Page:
Many immigrants living in Germany wiggle their way from Duldung to Duldung. That should be over soon. With the so-called chances of residence, those who have been in the country for five years and are largely innocent are to receive a permanent title.
The federal government wants to open up long-term prospects for thousands of foreigners who have been living in Germany for years without a secure residence permit. The Federal Cabinet passed the draft law on the so-called right of residence. "For around 135,000 people, this is the bridge to a better life in Germany, for more humanity instead of distrust in the right of residence," said the government's integration officer, Reem Alabali-Radovan.
The planned regulation should apply to people who have lived in Germany for at least five years as of January 1, 2022 and who are committed to the free democratic basic order. In addition, they must prove their knowledge of German within a set period of time and provide evidence that they can support themselves. This is intended to put an end to the hitherto common practice of "chain toleration".
For example, rejected asylum seekers can still be given the right to stay via a so-called lane change. However, anyone who has repeatedly given incorrect information or misrepresented their identity in order to prevent their deportation should not be able to benefit from this new opportunity. Criminal offenders are also excluded, whereby fines totaling up to 50 daily rates or convictions under juvenile criminal law that are not based on youth penalties should not constitute an obstacle.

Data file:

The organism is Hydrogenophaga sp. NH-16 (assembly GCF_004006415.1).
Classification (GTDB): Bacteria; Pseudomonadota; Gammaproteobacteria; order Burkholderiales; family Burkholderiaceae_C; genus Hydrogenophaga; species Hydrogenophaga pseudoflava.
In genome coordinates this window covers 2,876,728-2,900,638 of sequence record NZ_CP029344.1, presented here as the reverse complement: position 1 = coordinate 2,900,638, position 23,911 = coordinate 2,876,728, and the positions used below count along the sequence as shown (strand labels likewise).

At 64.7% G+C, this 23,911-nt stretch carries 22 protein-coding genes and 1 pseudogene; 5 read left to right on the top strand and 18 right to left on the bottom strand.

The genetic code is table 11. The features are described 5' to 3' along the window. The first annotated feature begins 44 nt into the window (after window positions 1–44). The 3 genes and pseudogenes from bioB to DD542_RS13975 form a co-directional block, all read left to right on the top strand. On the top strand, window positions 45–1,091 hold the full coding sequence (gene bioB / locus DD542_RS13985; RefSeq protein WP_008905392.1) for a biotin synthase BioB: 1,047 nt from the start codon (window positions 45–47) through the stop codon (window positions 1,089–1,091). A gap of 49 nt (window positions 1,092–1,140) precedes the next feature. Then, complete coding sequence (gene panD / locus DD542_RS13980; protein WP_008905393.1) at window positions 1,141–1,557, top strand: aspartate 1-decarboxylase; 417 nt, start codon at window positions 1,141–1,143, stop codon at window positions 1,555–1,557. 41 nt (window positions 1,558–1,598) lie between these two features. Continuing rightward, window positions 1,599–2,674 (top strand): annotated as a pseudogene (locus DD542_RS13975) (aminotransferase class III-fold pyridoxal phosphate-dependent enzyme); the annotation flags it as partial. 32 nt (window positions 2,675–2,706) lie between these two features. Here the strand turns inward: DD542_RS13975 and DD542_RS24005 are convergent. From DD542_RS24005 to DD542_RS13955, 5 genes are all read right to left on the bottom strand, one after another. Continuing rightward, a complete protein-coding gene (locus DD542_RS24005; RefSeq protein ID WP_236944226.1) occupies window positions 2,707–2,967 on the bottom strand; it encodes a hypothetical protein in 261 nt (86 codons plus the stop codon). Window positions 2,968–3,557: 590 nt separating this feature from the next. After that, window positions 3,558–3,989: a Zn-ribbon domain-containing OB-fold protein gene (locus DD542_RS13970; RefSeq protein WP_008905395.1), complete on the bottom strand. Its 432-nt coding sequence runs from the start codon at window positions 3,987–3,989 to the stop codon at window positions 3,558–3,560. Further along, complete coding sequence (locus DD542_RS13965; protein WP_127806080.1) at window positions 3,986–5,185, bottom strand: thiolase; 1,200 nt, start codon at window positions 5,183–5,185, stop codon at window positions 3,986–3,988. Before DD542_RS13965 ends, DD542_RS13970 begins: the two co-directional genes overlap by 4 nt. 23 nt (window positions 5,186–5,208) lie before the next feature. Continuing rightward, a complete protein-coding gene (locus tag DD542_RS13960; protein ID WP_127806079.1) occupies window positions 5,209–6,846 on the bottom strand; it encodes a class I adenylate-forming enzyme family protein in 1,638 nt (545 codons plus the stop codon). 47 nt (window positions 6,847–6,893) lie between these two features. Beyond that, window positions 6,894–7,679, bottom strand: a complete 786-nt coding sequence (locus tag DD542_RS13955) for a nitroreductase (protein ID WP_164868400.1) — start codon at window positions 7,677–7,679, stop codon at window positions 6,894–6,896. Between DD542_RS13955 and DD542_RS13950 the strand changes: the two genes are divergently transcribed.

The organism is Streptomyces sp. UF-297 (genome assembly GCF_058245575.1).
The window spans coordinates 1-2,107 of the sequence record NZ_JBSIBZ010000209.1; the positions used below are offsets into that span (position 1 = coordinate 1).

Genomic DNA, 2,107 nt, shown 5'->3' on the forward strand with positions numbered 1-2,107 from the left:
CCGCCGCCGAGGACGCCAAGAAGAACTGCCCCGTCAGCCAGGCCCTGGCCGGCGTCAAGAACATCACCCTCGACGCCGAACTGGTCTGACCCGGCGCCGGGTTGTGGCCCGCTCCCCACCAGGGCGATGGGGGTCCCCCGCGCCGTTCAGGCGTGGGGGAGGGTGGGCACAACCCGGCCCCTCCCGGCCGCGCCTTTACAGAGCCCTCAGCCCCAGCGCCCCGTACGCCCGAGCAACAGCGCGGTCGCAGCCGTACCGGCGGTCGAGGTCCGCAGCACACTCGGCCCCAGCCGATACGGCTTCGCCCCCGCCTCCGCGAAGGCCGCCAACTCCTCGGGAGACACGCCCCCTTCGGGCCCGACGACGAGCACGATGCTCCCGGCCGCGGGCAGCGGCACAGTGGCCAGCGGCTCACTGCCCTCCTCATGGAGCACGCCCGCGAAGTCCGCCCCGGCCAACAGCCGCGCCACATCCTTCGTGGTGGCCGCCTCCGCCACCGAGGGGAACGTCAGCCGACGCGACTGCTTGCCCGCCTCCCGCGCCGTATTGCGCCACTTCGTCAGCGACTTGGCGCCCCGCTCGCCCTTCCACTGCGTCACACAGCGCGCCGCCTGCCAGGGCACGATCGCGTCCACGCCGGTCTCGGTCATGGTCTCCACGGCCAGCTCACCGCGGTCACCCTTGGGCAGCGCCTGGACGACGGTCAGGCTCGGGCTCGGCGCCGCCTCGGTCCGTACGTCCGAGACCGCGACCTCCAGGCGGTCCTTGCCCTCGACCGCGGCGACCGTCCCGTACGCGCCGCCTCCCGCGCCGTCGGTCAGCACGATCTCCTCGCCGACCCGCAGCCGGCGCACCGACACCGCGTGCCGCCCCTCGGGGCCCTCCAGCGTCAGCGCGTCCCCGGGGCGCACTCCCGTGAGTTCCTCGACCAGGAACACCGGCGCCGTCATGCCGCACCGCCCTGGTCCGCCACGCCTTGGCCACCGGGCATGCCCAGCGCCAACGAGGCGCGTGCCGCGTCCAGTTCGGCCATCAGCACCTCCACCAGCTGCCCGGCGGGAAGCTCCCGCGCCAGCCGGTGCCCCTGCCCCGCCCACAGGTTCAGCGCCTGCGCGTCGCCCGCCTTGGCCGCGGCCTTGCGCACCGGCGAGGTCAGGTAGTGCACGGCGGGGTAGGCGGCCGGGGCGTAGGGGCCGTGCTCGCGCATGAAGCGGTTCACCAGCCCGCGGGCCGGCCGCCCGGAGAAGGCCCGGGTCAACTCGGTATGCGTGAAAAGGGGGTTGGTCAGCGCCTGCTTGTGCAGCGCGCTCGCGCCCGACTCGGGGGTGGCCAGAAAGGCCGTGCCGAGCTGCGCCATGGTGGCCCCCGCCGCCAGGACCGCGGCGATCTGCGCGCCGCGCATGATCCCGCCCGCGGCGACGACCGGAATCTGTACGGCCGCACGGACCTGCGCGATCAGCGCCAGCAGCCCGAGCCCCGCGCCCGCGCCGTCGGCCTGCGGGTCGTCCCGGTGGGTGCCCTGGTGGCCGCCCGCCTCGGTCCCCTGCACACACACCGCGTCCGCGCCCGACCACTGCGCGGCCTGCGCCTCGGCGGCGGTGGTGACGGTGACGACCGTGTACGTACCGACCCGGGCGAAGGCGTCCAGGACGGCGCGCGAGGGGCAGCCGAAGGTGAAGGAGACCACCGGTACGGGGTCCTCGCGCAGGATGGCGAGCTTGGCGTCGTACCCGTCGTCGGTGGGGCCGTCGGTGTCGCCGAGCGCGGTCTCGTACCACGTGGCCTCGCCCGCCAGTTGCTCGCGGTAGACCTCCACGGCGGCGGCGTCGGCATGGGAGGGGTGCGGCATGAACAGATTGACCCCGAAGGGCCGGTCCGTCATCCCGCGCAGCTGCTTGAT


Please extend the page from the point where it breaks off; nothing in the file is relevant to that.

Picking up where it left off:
Part of the traffic light coalition's first migration package is also an extension of detention pending deportation for certain criminals from three months to a maximum of six months. This extension is intended to give the authorities more time to prepare for a deportation, for example to clarify the identity, obtain the missing papers and organize a seat on an airplane.
The draft also envisages the consolidation of regulations from the Skilled Immigration Act and the facilitation of family reunification to become skilled workers and IT specialists. In addition, more people should have access to language and integration courses. Before the end of the year, the traffic light coalition also wants to launch a second migration package. In their coalition agreement, the SPD, Greens and FDP had agreed, among other things, to make naturalization easier for people from the so-called guest worker generation and to introduce an "opportunity card based on a points system" for labor migration.
The integration officer said: "Today we are setting the first milestone, more will follow in the fall: we want to abolish employment bans, modernize our immigration law and enable more naturalizations."